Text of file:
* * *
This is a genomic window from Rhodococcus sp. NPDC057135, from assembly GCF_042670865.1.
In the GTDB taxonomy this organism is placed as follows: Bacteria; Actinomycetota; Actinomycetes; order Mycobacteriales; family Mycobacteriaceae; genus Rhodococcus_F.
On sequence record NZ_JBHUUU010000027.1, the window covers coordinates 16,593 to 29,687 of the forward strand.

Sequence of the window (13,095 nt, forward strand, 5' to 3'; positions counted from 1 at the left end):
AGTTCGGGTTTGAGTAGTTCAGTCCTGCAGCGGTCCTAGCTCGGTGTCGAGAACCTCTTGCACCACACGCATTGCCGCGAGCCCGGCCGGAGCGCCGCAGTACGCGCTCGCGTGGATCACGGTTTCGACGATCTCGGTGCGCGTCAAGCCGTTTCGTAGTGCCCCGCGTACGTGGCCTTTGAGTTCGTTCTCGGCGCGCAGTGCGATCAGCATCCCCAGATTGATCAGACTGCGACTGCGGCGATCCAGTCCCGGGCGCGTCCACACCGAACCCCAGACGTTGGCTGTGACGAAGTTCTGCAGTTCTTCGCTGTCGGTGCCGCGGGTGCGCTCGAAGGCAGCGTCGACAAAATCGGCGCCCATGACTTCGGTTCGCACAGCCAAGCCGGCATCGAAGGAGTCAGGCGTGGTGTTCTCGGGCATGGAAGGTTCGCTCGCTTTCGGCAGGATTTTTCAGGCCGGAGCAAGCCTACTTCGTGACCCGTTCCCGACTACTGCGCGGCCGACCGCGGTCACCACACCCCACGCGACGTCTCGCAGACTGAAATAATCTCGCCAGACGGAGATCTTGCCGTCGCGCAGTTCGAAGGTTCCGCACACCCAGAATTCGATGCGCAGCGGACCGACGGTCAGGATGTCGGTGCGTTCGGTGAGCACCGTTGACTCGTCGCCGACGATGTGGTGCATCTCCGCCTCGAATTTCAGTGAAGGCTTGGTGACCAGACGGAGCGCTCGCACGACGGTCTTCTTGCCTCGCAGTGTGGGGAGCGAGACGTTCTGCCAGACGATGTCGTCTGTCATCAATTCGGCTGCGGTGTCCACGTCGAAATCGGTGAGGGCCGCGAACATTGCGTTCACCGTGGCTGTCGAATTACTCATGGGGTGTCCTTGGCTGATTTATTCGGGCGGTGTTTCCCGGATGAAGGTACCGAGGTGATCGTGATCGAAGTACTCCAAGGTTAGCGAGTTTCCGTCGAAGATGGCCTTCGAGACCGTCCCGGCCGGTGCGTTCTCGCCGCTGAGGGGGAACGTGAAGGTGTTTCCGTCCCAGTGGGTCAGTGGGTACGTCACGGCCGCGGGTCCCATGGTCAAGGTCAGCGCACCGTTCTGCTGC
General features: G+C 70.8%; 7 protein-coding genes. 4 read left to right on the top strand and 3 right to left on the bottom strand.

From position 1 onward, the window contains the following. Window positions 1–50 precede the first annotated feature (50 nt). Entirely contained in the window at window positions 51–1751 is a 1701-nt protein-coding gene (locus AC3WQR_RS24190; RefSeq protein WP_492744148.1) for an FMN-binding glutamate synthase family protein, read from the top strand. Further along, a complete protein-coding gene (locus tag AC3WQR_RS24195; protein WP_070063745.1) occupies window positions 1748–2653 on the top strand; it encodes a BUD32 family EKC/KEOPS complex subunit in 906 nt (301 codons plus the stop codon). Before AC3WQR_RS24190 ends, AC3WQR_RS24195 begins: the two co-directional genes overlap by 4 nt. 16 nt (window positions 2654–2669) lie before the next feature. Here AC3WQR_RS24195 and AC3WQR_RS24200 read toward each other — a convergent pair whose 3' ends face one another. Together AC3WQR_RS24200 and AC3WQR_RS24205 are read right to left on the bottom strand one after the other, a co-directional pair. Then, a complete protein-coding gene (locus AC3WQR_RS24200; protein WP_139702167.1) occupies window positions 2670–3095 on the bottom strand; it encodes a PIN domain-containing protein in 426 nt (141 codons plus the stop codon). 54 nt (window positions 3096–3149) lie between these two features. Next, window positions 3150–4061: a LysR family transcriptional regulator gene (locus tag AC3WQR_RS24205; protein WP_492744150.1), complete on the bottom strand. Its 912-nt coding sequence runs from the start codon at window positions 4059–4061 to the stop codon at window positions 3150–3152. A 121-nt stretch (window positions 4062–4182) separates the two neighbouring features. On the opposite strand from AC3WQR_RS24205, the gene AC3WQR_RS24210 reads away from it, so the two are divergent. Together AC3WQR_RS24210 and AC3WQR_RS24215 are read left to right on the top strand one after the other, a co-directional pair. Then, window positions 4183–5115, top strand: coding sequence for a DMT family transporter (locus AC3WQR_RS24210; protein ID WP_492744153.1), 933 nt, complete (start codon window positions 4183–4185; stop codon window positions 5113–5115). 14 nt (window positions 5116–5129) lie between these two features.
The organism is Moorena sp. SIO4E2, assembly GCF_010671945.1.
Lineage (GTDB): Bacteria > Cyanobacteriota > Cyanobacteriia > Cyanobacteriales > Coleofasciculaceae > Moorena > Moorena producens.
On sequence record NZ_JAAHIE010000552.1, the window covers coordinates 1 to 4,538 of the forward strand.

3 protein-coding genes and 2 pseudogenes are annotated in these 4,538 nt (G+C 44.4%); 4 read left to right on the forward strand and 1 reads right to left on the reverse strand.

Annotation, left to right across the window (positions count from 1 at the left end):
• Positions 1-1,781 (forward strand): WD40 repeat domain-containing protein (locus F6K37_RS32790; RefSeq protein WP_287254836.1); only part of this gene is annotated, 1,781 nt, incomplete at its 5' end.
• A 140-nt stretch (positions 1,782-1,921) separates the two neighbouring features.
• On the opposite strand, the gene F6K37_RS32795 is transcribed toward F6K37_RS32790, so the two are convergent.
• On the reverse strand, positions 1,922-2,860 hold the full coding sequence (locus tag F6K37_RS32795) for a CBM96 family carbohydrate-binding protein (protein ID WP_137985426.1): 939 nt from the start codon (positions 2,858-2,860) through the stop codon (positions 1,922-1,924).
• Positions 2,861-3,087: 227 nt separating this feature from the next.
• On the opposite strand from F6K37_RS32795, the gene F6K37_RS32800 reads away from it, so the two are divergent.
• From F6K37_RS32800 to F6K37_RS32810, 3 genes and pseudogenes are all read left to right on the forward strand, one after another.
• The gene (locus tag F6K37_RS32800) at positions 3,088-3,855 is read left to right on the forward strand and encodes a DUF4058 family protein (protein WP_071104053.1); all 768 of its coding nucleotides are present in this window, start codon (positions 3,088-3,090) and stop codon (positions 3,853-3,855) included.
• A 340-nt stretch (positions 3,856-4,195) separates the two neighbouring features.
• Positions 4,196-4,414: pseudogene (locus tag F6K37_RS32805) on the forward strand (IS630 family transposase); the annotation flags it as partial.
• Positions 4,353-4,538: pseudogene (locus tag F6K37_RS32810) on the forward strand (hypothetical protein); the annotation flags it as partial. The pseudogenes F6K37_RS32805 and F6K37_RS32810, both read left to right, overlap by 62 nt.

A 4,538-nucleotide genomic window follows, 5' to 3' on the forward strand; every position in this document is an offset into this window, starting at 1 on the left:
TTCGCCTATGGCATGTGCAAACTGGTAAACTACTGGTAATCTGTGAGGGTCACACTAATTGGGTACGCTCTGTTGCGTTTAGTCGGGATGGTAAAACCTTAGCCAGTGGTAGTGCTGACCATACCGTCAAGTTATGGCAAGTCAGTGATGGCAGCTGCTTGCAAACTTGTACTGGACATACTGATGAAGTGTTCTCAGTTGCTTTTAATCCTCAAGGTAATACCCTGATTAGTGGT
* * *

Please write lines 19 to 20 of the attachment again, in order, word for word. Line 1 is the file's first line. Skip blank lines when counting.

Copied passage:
• From F6K37_RS32800 to F6K37_RS32810, 3 genes and pseudogenes are all read left to right on the forward strand, one after another.
• The gene (locus tag F6K37_RS32800) at positions 3,088-3,855 is read left to right on the forward strand and encodes a DUF4058 family protein (protein WP_071104053.1); all 768 of its coding nucleotides are present in this window, start codon (positions 3,088-3,090) and stop codon (positions 3,853-3,855) included.